Meanwhile: In the real world desktop applications are based on WPF/XAML/MVVM and Web Api/Web App development. Look at what you really do with your own computer and smart phone: Everything is data-centric and provided to you from a web service. Now go find a course actually teaching you that skill: A skill employers are LOOKING and PAYING for. Go on, I dare you.


We dont all live in the US.
Dont generalise a for-profit college with other education systems.

I live in Belgium. University is pretty cheap here. (around 600 euros a year)
And depending on the degree, some degrees are focused on getting you a job.

Not all higher education is evil.

Universities and colleges here do try to get you a job. They organize special job markets for students and companies. Most computer science students that are about to get their master degree already have jobs in the industry.
In belgium their are academic computer science bachelor degrees, and professional cs bachelor degrees. A professional bachelor is 3 years and gets you ready to work. The academic degree is university level (very math oriented, and you're expected to do a master).
Right now, the colleges and unis here are at war with the government because the government is lowering their budget. (which would mean they need to ask more money from the students)

Private unis, and colleges do not really happen here.
Their education is regulated (ie checked if it's good enough).
The government cant say that they cant or need to teach something. But if a certain percentage of the students dont get a job, the government will try to find out why.

Nevertheless, it's still an education Higher education generally involves work towards a degree-level or foundation degree qualification.Foundation degrees are intended to give a basic knowledge in a subject to enable the holder to go on to employment or further study in that field.
So obviously an education won't teach everything.

Note: I do agree with you to some extent. But just like you can't say that all uni's/colleges are great, you can't say that all uni's/colleges are inherently evil.

This post has been edited by axel1994: 29 October 2014 - 03:24 PM

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#11 tlhIn`toq   User is offline

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Re: Application Development vs Software Development

Posted 30 October 2014 - 04:29 AM

View Postaxel1994, on 29 October 2014 - 04:05 PM, said:

We dont don't all live in the US.

Correct. 8 billion people on Earth, 390 million in the USA. Clearly we don't all live in the USA. But this site does, as does an overwhelming majority of its active membership. So I don't feel its unreasonable to expect the content and comments of its members to come with an American slant. If I were on a Hindi site I would expect a Hindi slant and have to accept that I am viewing it from the outside and that not every comment applies to my part of the world.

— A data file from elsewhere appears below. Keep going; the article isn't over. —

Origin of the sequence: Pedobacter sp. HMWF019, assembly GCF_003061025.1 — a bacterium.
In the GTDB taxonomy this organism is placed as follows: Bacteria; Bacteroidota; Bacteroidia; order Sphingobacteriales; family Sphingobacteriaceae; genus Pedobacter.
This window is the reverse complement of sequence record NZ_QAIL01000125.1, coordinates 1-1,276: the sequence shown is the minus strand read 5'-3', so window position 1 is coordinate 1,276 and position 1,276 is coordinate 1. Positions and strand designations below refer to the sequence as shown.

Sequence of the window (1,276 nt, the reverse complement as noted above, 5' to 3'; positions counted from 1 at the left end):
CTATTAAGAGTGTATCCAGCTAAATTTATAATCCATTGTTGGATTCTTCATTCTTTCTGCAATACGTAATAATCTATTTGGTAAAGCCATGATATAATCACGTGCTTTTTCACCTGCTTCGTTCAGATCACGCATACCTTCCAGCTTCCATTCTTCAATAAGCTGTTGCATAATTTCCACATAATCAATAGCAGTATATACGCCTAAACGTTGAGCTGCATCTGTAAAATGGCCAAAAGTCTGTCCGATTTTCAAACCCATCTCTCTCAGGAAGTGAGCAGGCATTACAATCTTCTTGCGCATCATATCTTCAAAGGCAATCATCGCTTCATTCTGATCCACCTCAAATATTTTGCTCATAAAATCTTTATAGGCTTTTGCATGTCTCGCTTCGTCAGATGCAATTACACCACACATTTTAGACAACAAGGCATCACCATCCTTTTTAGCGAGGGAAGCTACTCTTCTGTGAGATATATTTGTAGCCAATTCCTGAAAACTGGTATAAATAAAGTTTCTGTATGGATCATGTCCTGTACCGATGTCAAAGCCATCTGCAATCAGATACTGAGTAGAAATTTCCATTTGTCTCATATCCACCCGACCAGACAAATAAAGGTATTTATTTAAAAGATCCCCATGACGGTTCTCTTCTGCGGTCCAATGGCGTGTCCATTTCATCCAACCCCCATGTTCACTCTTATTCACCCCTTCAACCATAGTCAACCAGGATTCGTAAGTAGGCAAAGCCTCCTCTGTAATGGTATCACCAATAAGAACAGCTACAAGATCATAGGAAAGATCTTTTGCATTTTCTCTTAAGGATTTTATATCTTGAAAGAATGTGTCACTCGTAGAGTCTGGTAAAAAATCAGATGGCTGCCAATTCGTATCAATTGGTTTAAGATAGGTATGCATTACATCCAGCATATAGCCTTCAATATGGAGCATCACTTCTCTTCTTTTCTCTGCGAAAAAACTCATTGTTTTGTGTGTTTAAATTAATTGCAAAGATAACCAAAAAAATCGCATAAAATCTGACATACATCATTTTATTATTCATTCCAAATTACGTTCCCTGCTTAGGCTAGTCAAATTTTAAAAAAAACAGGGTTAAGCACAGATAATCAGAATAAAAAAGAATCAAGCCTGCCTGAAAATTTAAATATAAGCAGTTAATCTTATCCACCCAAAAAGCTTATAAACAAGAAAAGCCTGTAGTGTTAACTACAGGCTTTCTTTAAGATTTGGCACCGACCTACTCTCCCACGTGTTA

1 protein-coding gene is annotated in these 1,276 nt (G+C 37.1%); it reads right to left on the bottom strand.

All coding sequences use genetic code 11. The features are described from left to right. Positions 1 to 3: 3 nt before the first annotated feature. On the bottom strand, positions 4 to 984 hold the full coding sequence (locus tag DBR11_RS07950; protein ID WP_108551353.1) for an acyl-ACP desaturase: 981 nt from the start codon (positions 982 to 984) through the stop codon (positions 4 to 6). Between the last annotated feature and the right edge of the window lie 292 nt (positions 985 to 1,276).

View Postaxel1994, on 29 October 2014 - 04:05 PM, said:

DontDon't generalise{...}

Generally I try not to. {laugh} But to some degree its not possible to talk in public to large numbers of people, about broad subjects that affect large numbers of people without doing so. Most people get that there are exceptions to every rule. I could talk about marriage without explicitly saying "two people" and it would be a generalization then someone would pipe up and say I'm bad for not taking into consideration all the multi-partner marriages in Saudi Arabia or Utah. So unless someone spends 80% of their comments trying to cover EVERY combination and permutation as well as trying to appease every faction, subgroup and exception the majority of casual conversations tend to presume some generalization.

View Postaxel1994, on 29 October 2014 - 04:05 PM, said:

you can't say that all uni's/colleges are inherently evil.

When you get some time, please re-read my post. I never said colleges were evil. I corrected the OP's misconception that they were in the business of making people job ready. If I said that Coca-Cola was not in the business of making electric fans that is not the same as saying they are bad, it would just be correcting a misunderstanding about what they do.
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#12 ybadragon   User is offline

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Re: Application Development vs Software Development

Posted 30 October 2014 - 06:11 AM

View Postlamentofking, on 29 October 2014 - 03:52 PM, said:

... I know Developers work on a team (doesn't make sense to have just one developer for your whole company) ...


This all depends on the company and what is needed. For instance my company is only ~50 people. I am the only developer on the IT team. You'd be surprised what one person is capable of doing. Currently I'm working on 5 projects, 2 of them on-going. In addition I also create small internal applications to automate parts of our employees workflows.